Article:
The only ancient remains in Philadelphia is the Church of St. John, which dates from about A.D. 600. It was a huge domed basilica, but today all you see are the massive columns that held up the structure (pictured above.).
7 “And to the angel of the church in Philadelphia write:
These are the words of the holy one, the true one,
who has the key of David,
who opens and no one will shut,
who shuts and no one opens:
8 “I know your works. Look, I have set before you an open door, which no one is able to shut.
Now Jesus opened the door for the Christians of Philadelphia to spread the culture of His kingdom through the whole region.
I know that you have but little power, and yet you have kept my word and have not denied my name. 9 I will make those of the synagogue of Satan who say that they are Jews and are not, but are lying—I will make them come and bow down before your feet, and they will learn that I have loved you. 10 Because you have kept my word of patient endurance, I will keep you from the hour of trial that is coming on the whole world to test the inhabitants of the earth.
Look at the features of the church in Philadelphia:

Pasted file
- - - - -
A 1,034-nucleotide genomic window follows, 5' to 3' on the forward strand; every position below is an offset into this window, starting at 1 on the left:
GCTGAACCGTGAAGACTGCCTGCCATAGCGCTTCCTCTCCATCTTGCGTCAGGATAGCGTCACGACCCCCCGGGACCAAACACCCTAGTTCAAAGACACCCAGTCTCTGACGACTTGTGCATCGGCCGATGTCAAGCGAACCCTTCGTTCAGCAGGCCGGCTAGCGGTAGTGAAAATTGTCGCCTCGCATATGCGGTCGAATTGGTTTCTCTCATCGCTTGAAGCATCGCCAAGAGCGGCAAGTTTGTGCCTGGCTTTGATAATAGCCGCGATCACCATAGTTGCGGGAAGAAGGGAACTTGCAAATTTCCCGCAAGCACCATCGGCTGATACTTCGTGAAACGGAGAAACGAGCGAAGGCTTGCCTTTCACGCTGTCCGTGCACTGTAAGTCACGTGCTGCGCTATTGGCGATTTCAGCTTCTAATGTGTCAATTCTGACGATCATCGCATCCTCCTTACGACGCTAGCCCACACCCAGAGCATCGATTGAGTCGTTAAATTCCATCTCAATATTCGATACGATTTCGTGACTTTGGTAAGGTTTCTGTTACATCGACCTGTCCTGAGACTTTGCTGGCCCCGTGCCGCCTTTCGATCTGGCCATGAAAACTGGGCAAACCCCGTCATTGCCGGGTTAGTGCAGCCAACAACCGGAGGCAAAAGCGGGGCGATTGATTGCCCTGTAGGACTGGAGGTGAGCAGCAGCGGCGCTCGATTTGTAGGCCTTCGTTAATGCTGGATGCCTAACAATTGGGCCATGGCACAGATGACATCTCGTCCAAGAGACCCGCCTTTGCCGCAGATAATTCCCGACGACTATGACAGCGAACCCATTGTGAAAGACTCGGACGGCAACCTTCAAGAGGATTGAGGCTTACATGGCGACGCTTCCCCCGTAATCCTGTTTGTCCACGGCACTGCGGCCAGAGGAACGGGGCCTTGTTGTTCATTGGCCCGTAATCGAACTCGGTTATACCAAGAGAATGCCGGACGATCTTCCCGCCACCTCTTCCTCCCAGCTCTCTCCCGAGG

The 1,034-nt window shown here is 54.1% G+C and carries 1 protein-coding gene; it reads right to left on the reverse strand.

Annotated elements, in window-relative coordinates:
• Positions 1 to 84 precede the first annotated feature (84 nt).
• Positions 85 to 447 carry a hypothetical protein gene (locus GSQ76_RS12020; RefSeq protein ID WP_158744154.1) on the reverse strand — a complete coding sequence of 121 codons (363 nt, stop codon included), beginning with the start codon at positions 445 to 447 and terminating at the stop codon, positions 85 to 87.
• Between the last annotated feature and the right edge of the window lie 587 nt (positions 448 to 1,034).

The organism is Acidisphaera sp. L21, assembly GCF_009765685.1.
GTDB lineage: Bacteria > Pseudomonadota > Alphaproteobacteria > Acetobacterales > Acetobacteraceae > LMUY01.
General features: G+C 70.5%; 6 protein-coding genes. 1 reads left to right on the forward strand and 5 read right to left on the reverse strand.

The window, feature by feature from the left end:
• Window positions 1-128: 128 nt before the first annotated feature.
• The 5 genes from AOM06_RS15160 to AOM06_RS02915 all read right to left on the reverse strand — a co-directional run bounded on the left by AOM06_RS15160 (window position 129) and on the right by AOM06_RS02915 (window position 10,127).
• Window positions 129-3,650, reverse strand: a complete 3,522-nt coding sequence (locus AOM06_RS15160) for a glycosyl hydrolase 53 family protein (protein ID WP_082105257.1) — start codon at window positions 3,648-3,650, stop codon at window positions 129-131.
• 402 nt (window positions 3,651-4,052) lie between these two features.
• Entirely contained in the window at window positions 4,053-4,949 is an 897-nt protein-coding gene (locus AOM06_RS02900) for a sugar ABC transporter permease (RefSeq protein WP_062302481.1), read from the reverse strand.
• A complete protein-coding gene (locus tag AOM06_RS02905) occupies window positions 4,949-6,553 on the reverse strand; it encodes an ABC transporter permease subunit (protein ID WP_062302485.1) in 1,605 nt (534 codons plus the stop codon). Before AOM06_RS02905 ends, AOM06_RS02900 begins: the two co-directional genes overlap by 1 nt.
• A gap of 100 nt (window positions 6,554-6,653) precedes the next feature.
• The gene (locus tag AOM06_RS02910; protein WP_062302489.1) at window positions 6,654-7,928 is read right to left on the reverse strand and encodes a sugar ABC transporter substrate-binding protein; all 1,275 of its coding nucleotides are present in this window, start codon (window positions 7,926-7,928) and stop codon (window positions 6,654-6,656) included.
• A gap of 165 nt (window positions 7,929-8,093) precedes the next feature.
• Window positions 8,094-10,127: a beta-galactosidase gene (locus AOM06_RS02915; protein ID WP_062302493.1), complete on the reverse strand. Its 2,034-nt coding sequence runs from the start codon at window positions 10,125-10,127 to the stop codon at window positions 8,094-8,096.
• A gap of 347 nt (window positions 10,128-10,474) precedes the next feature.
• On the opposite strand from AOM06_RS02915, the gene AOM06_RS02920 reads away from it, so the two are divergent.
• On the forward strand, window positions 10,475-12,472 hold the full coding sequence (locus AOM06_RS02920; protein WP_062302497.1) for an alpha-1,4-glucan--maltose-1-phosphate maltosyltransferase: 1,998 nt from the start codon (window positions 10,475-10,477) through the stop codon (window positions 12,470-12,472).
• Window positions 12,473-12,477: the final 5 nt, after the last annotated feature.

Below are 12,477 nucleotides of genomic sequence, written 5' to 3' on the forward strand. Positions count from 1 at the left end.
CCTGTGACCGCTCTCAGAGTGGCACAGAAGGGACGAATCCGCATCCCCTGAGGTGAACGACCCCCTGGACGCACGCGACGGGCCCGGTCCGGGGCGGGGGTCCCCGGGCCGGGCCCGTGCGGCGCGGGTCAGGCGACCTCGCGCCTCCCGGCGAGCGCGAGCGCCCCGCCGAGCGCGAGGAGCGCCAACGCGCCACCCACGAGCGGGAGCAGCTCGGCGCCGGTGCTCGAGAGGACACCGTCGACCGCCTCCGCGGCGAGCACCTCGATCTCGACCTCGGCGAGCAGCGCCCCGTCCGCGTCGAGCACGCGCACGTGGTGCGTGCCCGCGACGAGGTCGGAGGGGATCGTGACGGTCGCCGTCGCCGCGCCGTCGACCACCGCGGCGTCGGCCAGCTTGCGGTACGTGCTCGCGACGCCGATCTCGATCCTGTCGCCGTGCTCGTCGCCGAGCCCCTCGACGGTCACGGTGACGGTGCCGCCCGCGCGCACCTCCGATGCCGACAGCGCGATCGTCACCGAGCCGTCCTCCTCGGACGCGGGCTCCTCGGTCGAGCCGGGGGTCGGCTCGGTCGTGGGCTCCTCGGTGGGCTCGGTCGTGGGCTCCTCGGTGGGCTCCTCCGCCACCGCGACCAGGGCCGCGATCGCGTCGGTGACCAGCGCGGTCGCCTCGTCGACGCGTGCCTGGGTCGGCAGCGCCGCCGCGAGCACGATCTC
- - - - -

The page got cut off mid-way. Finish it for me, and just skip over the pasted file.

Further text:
- Evangelistic opportunity (I have set before you an open door)
- Reliance on God (You have a little strength)
- Faithfulness to Jesus (have kept My word, and have not denied My name)
In some ways, these features seem unspectacular. They should be commonplace among churches. Yet Jesus was completely pleased with this church. He had nothing negative to say to the church at Philadelphia.
Bible commentator Donald Barnhouse wrote: “The church of Philadelphia is commended for keeping the Word of the Lord and not denying His Name. Success in Christian work is not to be measured by any other standard of achievement. It is not rise in ecclesiastical position. It is not the number of new buildings which have been built through a man’s ministry. It is not the crowds that flock to listen to any human voice. All of these things are frequently used as yardsticks of success, but they are earthly and not heavenly measures.”
11 I am coming soon; hold fast to what you have, so that no one may seize your crown. 12 If you conquer, I will make you a pillar in the temple of my God; you will never go out of it. I will write on you the name of my God, and the name of the city of my God, the new Jerusalem that comes down from my God out of heaven, and my own new name. 13 Let anyone who has an ear listen to what the Spirit is saying to the churches.
The Message to Laodicea
When I lived in Turkey I visited all the sites of the Seven Churches of the Revelation, and Laodicea is the one I remember most clearly! Pictured above is the nearby town of Pamukkale (meaning “cotton castles” in Turkish), with its white terraces of white calcite travertine, a sedimentary rock left behind from the flowing thermal water. These are hot springs, ranging in temperature from 95 to 212 degrees F. It is stunning. This place has been a resort for the rich and famous since Roman times. So, for the Laodiceans to be told that you are only lukewarm, when you live next door to hot springs . . ouch!